Sugaray Rayford performs Muddy Water’s “Hoochie Coochie Man.” View on Vimeo »

Trailer for It Ain’t Nothin’ but the Blues. View on Vimeo »

Reviews and Features

Chris Bisgard | Broadsheet360 [Review 12 Jun 2012]

Maybe it’s due to the years I spent working behind the scenes, or maybe it’s because the immediacy of a live performance makes its flaws so much more glaring, but I don’t often walk away from a theatrical production feeling completely satisfied. So, believe me when I say that It Ain’t Nothin’ But the Blues, running through June 24 at Portland Center Stage, is not only satisfying—it’s one hell of a good time.

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Holly Johnson | The Oregonian [Review 12 Jun 2012]

It’s no secret. The blues can cheer you up, even after your heart has been wrenched from your chest.

In the newly opened musical revue at Portland Center Stage, “It Ain’t Nothin’ but the Blues,” the cherished American musical form is celebrated pull-out-all-the-stops style by six top-notch vocalists and five band members who appear to be plugged into an unlimited energy source. Although thin on narrative and rather in a hurry to squeeze nearly 40 songs into a two-hour evening, the show’s a solid crowd-pleaser because the performances are so strong and the songs are legendary.

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Matt Lurie | Red Door Project [Review 12 Jun 2012]

Unlike just about any other music genre, the blues has an official color. Blue is a lot of things—the color of the sky and the sea, of cornflower and denim, of about one-quarter of our flag—but most importantly, it’s at the foundation of all American music. Named for “blue devils,” demons that were once thought to be responsible for sadness, the blues is the music of the poor, the marginalized, the lonely, and the misunderstood. It’s the sound of the individual: like the blood in our veins, the blues is bluest when it comes from within.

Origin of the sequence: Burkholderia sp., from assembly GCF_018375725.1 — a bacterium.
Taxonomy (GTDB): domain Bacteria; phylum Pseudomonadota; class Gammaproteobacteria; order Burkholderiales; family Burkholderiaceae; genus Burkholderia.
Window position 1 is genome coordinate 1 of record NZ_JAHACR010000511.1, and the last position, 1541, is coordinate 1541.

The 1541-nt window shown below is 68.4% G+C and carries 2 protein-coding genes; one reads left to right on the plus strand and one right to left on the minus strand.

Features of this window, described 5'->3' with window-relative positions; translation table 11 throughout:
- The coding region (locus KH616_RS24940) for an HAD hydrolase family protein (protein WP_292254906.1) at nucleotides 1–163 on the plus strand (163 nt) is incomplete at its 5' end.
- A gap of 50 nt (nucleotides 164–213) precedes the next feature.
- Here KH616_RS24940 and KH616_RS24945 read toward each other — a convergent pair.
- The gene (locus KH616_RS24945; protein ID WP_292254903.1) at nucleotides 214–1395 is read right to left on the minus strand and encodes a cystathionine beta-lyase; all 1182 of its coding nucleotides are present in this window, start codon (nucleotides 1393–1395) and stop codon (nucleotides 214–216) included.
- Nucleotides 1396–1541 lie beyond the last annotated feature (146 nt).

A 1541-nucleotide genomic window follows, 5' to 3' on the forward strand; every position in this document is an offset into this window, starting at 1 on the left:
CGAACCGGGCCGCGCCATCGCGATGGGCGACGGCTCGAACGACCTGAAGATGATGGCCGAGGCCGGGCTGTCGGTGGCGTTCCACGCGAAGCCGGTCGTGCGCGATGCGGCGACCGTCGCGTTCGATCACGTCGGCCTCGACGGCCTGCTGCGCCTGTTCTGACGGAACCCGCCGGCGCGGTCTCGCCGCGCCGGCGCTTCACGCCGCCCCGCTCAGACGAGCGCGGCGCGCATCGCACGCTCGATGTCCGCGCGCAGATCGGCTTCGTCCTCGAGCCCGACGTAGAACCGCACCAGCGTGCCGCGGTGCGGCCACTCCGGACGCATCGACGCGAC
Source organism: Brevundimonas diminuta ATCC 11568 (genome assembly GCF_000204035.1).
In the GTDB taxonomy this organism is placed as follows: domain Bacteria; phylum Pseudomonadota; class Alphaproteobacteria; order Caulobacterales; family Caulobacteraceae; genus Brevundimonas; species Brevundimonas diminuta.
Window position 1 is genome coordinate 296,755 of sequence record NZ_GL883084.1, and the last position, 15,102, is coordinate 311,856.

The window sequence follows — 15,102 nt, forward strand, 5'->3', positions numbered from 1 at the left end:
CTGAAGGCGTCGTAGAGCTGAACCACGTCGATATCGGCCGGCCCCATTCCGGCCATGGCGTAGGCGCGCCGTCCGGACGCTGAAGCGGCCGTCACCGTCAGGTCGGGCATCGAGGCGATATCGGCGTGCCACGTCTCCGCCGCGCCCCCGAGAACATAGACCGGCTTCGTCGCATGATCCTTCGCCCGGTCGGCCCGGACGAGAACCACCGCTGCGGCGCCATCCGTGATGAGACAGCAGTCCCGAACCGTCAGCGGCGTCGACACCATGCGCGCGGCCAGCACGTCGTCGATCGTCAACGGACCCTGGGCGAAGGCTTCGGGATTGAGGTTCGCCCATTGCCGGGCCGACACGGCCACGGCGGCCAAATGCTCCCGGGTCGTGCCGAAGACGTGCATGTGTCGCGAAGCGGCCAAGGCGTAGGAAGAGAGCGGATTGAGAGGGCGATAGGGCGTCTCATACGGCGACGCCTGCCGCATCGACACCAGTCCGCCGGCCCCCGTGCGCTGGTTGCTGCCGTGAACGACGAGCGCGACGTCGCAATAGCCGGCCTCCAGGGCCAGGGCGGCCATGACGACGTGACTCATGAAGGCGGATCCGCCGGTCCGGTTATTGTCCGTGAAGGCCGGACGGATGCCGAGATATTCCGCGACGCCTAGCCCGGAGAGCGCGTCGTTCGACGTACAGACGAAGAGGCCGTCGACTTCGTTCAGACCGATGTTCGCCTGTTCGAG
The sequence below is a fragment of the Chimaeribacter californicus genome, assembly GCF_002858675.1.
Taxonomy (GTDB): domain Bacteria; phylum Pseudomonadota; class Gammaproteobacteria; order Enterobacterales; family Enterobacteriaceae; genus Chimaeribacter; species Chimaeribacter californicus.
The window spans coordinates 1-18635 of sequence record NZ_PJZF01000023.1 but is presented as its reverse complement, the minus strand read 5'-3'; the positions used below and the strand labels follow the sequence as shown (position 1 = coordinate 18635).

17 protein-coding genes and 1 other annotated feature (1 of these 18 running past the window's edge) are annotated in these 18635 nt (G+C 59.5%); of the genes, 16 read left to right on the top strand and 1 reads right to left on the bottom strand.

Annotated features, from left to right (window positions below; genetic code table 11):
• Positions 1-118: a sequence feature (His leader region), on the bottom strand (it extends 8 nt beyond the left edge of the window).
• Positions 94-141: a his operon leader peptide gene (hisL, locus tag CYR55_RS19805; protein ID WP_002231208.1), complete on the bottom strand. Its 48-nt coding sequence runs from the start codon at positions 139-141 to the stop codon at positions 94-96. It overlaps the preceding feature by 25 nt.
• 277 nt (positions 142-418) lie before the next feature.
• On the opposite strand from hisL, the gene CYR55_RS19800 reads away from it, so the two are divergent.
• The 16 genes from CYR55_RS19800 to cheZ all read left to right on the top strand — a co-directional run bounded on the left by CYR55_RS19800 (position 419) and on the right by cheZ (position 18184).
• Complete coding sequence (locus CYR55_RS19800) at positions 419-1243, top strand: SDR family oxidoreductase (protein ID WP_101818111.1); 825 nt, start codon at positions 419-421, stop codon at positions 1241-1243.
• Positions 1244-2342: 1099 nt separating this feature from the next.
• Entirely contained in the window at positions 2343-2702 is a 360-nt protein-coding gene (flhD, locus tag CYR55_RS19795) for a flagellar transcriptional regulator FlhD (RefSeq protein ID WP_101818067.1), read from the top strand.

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Rebecca Jacobson | Willamette Week [Review 31 May 2012]

The history of the blues is complex, meandering its way from rhythmic African chants to Southern spirituals to Chicago pop hits. In Portland Center Stage’s final production of the season, however, this history gets only shallow treatment. That’s a shame. The show is a rousing, entertaining jaunt, but for those unschooled in the development of the genre, more guidance would have been helpful.

The more than 30 musical numbers in It Ain’t Nothin’ but the Blues unfold chronologically. The first act features the seven-member cast in Depression-style garb, relying on acoustic guitar and simple percussion to perform the plantation work songs and church anthems. Act two adds a five-piece band and spangled evening wear, placing us in a Chicago nightclub. The performers, largely out-of-towners, are terrific and varied: Mississippi Charles Bevel shows phenomenal range and soulful restraint; Jennifer Leigh Warren has powerhouse pipes and endearing spunk; and “Sugaray” Rayford is built like a linebacker but whips out some of the show’s smoothest dance moves. Director Randal Myler, one of five creators of the show, keeps the staging simple and the choreography subtle.

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Chloe Hagerman | Be Portland [Review 29 May 2012]

Portland Center Stage wraps up its 24th season at The Armory with It Ain’t Nothin’ but the Blues. Quite literally, the production was nothing but the blues throughout the evening. Seven wonderful singers and an accompanying band take you on a journey of the evolution of blues music, and you are free to cry, laugh and clap along. Every song is accompanied by pictures on projectors above the singers to give you a visual representation of the good times and the bad.